Republican legislatures flex muscles to keep power in closely divided North Carolina and Wisconsin
North Carolina in 2020 seemed to be the perfect example of a swing state with an even split. Donald Trump, then-president, barely won the election by beating Democrat Joe Biden just a few percentage points. The state’s Democratic Governor, Roy Cooper won re-election with a margin of 5 points.
Even though Republicans won two seats in the state Supreme Court last year, North Carolina’s delegation to Congress was split equally between Democrats and Republicans.
The Republican Party is now in charge of the state’s decisions, thanks to recent gains in the legislature. They also have aggressive positions taken by their lawmakers. The state legislature has already passed voting reforms over Democrats’ objections, and could vote this week to take power away from the governor in regards to how elections are conducted.
Both cases, Republicans will likely override a governor’s veto due to their supermajority in the legislature.
These major changes follow similar power plays in Wisconsin by the Republican majority, another battleground where the GOP lost a number of statewide elections.
Republican lawmakers in the state are trying to remove the nonpartisan elections director of the state and are considering impeaching the newly elected justice at the state Supreme Court. Her win earlier this year gave a liberal majority to the court that could overturn the Republican gerrymander which has given that party its enormous statehouse power. Wisconsin voters elected Democrats to every statewide executive office except one, which is decided on a party basis.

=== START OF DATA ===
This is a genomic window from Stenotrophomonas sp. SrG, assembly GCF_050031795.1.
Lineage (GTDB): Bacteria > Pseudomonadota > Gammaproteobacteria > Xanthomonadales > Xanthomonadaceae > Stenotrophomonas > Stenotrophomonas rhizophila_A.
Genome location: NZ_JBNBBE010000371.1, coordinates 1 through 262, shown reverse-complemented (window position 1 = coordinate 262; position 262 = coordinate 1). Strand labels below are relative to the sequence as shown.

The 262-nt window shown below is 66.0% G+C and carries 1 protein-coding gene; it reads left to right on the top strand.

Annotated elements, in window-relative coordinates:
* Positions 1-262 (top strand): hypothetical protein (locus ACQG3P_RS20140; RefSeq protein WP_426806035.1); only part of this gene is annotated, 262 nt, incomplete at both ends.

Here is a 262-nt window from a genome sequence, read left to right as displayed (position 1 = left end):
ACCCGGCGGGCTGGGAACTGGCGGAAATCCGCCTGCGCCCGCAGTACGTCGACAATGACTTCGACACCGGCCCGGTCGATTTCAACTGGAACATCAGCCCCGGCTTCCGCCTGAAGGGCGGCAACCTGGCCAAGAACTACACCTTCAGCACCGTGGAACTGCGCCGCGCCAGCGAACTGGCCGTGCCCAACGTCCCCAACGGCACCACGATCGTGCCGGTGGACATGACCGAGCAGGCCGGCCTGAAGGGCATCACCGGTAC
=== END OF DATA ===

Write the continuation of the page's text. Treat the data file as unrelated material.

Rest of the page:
The dynamics in North Carolina, Wisconsin and elsewhere go beyond redistricting battles. They show how Republicans try to maintain their power no matter what level of support they receive from voters. These moves could give the GOP an unfair advantage in everything from partisan districting to certification of the presidential election next year.
Chris Cooper, political scientist at Western Carolina University, said that the fact that both states are purple is what ironically leads to the brass-knuckle politics in Wisconsin and North Carolina. He said that in both states, Republican politicians “feel they need to act” because they may lose their power.